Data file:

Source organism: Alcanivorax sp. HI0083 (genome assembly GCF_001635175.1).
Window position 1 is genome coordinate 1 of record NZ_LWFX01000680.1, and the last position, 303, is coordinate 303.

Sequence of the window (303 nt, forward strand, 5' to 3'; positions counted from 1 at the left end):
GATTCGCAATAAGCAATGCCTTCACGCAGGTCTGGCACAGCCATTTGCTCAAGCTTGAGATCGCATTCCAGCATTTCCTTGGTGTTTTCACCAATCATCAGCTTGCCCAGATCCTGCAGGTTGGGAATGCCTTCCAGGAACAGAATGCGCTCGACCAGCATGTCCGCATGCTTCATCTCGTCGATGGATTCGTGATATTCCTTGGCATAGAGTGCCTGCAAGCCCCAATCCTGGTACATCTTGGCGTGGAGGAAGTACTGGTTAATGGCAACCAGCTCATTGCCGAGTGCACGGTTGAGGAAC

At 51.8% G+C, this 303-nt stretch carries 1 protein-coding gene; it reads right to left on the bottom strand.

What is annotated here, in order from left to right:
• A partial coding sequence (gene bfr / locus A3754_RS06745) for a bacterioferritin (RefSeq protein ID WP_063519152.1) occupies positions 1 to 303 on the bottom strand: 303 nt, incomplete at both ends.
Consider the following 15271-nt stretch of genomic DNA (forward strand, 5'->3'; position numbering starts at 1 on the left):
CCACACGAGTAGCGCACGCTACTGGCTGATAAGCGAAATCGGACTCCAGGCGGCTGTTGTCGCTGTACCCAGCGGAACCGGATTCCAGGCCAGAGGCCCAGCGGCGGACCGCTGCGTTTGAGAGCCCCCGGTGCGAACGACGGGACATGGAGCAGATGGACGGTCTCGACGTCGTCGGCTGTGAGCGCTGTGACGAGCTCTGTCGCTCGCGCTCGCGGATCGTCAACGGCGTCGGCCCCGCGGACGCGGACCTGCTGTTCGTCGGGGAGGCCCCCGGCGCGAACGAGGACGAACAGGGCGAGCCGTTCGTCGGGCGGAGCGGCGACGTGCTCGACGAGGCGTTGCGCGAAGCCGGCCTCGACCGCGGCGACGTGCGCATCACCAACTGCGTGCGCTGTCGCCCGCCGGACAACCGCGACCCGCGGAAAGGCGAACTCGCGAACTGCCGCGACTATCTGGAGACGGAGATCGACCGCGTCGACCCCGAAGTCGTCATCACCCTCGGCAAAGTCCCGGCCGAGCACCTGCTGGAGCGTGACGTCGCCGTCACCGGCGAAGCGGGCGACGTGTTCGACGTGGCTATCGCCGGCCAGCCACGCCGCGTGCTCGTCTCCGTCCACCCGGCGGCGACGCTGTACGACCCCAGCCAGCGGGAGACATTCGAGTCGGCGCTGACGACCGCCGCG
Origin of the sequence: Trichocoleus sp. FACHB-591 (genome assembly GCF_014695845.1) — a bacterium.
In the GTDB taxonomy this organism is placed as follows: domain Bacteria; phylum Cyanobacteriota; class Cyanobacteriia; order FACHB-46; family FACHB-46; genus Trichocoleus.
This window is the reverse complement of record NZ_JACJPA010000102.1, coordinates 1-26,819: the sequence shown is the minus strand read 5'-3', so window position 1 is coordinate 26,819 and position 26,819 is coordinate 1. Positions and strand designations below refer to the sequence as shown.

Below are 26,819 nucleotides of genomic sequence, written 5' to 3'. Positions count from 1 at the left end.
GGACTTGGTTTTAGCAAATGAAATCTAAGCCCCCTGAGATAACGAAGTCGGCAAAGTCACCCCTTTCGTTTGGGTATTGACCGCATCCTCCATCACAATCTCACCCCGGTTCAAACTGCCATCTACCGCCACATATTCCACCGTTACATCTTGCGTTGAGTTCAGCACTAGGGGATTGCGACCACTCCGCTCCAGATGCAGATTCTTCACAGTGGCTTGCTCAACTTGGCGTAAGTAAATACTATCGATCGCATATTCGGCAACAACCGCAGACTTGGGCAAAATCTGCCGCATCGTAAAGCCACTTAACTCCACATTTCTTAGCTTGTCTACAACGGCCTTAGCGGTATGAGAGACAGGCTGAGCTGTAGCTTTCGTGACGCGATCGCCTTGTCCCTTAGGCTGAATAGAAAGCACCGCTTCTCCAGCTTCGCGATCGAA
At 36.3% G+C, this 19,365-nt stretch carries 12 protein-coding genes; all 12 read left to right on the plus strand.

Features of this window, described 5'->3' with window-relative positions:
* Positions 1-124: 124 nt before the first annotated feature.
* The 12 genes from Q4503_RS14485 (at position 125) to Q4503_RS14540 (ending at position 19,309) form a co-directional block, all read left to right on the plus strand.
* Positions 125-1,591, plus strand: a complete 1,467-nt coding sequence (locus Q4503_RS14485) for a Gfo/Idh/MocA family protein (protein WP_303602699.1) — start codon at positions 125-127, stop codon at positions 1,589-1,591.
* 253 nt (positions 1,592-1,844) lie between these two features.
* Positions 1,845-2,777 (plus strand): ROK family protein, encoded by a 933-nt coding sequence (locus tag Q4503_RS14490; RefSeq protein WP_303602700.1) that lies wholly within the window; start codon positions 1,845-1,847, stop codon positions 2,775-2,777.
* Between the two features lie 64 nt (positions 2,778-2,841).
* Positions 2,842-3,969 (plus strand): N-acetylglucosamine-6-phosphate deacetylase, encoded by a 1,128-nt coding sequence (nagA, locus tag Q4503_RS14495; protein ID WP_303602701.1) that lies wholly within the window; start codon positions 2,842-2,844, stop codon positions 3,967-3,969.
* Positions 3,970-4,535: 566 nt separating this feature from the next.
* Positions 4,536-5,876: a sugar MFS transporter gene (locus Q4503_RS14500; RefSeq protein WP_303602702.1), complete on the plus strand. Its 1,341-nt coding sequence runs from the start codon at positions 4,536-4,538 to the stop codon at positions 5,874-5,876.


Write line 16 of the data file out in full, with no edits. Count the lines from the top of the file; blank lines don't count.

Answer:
Features of this window, described 5'->3' with window-relative positions: